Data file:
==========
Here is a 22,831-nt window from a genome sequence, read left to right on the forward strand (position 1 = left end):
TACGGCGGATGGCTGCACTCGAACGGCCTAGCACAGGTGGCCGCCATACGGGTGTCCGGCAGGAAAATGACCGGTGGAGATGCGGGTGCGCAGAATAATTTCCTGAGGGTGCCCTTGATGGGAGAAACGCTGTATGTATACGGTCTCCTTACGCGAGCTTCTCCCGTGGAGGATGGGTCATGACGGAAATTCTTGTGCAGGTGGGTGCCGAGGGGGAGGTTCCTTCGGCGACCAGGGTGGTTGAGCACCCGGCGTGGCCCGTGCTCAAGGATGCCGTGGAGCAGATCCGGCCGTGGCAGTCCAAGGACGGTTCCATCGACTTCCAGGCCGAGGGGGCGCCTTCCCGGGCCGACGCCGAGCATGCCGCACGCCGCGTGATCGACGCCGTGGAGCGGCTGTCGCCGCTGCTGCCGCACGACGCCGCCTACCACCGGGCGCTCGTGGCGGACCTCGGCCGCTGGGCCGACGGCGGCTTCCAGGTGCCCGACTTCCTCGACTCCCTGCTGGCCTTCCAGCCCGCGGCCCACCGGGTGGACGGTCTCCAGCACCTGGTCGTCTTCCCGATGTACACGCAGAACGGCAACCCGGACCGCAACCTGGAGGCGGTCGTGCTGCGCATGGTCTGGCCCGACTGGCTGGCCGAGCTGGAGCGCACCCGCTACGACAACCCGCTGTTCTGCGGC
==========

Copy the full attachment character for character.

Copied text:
Here is a 22,831-nt window from a genome sequence, read left to right on the forward strand (position 1 = left end):
TACGGCGGATGGCTGCACTCGAACGGCCTAGCACAGGTGGCCGCCATACGGGTGTCCGGCAGGAAAATGACCGGTGGAGATGCGGGTGCGCAGAATAATTTCCTGAGGGTGCCCTTGATGGGAGAAACGCTGTATGTATACGGTCTCCTTACGCGAGCTTCTCCCGTGGAGGATGGGTCATGACGGAAATTCTTGTGCAGGTGGGTGCCGAGGGGGAGGTTCCTTCGGCGACCAGGGTGGTTGAGCACCCGGCGTGGCCCGTGCTCAAGGATGCCGTGGAGCAGATCCGGCCGTGGCAGTCCAAGGACGGTTCCATCGACTTCCAGGCCGAGGGGGCGCCTTCCCGGGCCGACGCCGAGCATGCCGCACGCCGCGTGATCGACGCCGTGGAGCGGCTGTCGCCGCTGCTGCCGCACGACGCCGCCTACCACCGGGCGCTCGTGGCGGACCTCGGCCGCTGGGCCGACGGCGGCTTCCAGGTGCCCGACTTCCTCGACTCCCTGCTGGCCTTCCAGCCCGCGGCCCACCGGGTGGACGGTCTCCAGCACCTGGTCGTCTTCCCGATGTACACGCAGAACGGCAACCCGGACCGCAACCTGGAGGCGGTCGTGCTGCGCATGGTCTGGCCCGACTGGCTGGCCGAGCTGGAGCGCACCCGCTACGACAACCCGCTGTTCTGCGGC